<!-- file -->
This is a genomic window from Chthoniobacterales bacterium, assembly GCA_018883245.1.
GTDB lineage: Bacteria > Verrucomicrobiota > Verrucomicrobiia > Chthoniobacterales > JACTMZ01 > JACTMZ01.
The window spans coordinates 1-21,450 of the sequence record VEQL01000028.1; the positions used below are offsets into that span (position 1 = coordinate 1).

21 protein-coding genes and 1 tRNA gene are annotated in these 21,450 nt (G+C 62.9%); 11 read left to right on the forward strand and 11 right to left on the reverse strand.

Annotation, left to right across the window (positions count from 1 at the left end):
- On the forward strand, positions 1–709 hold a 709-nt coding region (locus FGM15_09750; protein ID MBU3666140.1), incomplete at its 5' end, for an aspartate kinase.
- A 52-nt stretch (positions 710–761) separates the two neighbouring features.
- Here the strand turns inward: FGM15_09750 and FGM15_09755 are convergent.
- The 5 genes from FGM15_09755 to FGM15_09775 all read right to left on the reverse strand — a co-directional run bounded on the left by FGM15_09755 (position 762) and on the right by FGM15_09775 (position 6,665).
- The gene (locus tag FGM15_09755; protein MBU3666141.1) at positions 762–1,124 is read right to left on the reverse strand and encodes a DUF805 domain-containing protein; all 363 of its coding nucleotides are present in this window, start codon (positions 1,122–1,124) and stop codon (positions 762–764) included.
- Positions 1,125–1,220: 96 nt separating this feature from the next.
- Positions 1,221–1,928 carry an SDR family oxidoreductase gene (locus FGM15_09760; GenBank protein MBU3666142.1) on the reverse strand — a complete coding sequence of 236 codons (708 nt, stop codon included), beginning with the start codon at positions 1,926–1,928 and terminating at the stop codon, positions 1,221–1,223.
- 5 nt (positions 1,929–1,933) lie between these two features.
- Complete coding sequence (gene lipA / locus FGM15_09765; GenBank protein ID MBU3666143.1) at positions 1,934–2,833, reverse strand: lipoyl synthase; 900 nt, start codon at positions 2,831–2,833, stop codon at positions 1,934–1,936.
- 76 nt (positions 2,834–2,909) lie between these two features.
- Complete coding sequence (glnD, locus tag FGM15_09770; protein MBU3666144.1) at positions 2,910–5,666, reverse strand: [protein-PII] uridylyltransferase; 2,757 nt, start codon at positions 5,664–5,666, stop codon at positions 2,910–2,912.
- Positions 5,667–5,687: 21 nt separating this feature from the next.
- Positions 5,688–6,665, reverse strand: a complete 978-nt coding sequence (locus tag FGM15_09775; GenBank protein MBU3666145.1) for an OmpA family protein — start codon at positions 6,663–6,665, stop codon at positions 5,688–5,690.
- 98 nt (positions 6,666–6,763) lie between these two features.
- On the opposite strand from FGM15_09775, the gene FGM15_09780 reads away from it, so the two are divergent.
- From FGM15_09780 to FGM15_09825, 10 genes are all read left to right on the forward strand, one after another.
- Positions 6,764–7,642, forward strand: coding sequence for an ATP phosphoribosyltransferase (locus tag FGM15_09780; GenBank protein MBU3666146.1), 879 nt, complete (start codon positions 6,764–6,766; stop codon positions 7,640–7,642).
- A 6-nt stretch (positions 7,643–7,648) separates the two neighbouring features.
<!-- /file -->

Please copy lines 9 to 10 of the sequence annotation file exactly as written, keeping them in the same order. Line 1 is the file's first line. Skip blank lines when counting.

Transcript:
- The 5 genes from FGM15_09755 to FGM15_09775 all read right to left on the reverse strand — a co-directional run bounded on the left by FGM15_09755 (position 762) and on the right by FGM15_09775 (position 6,665).
- The gene (locus tag FGM15_09755; protein MBU3666141.1) at positions 762–1,124 is read right to left on the reverse strand and encodes a DUF805 domain-containing protein; all 363 of its coding nucleotides are present in this window, start codon (positions 1,122–1,124) and stop codon (positions 762–764) included.